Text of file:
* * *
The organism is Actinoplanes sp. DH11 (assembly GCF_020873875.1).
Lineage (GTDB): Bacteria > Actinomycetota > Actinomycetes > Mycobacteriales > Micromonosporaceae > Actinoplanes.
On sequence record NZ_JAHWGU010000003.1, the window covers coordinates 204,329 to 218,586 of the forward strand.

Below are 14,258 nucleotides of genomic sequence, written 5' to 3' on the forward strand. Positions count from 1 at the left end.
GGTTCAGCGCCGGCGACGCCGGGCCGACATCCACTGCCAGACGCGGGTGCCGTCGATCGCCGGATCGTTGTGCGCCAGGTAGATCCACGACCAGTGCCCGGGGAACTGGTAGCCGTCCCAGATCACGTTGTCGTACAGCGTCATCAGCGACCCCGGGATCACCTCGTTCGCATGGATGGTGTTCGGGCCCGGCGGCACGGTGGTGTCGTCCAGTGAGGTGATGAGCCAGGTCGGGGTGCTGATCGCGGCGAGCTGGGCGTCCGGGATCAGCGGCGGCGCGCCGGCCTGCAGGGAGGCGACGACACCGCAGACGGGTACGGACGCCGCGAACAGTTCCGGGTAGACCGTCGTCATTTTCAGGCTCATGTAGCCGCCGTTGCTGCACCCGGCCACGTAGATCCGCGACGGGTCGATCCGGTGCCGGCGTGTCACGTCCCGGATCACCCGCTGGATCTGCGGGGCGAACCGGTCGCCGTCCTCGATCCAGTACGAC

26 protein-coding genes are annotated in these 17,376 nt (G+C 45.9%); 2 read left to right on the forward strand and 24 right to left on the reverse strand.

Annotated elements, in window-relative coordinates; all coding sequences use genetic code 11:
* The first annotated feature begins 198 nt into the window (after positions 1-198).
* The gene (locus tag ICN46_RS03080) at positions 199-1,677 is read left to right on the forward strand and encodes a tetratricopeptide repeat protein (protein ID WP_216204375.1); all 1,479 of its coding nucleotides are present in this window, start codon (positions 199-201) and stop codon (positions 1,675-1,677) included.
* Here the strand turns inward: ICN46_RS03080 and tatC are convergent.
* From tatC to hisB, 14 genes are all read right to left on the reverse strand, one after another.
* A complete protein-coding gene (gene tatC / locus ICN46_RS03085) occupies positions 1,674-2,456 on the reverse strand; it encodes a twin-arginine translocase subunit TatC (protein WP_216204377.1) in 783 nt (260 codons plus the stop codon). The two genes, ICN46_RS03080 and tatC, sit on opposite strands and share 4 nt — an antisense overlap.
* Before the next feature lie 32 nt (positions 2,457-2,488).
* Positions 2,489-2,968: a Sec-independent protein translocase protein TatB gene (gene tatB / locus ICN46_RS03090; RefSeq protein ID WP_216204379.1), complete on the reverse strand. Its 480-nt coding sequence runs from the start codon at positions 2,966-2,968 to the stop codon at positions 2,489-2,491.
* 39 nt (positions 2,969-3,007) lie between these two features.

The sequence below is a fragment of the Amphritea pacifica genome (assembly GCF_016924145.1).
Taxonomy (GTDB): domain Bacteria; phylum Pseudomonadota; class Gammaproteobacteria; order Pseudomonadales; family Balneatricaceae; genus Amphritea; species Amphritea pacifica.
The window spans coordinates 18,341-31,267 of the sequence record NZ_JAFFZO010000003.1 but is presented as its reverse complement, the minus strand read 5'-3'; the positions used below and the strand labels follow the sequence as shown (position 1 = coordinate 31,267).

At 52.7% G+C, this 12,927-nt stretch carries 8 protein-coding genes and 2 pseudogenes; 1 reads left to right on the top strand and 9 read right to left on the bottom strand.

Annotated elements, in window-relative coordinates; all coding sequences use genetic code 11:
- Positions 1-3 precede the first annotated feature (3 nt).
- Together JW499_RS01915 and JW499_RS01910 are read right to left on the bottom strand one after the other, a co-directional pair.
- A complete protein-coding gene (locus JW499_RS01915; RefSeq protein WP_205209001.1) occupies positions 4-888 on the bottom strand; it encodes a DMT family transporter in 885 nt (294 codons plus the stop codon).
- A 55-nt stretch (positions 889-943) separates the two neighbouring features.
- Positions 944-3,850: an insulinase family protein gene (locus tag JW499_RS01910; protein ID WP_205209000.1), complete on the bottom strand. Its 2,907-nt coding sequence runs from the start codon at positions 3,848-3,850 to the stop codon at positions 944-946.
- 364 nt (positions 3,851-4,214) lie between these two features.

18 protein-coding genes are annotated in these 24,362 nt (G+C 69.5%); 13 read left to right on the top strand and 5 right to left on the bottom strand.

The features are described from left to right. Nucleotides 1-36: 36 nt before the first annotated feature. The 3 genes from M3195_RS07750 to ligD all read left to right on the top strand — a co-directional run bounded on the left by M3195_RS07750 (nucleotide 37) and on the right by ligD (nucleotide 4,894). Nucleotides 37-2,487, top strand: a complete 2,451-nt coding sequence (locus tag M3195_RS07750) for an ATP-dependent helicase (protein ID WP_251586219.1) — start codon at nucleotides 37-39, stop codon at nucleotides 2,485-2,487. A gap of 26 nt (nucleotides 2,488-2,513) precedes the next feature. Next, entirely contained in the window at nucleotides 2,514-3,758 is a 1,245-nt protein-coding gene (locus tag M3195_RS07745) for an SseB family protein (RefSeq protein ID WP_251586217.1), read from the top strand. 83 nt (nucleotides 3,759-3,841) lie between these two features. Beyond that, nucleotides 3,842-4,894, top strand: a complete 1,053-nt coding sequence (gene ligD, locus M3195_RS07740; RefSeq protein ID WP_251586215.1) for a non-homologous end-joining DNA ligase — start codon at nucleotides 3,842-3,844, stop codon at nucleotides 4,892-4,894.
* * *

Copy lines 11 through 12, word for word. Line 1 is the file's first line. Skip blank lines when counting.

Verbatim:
* From tatC to hisB, 14 genes are all read right to left on the reverse strand, one after another.
* A complete protein-coding gene (gene tatC / locus ICN46_RS03085) occupies positions 1,674-2,456 on the reverse strand; it encodes a twin-arginine translocase subunit TatC (protein WP_216204377.1) in 783 nt (260 codons plus the stop codon). The two genes, ICN46_RS03080 and tatC, sit on opposite strands and share 4 nt — an antisense overlap.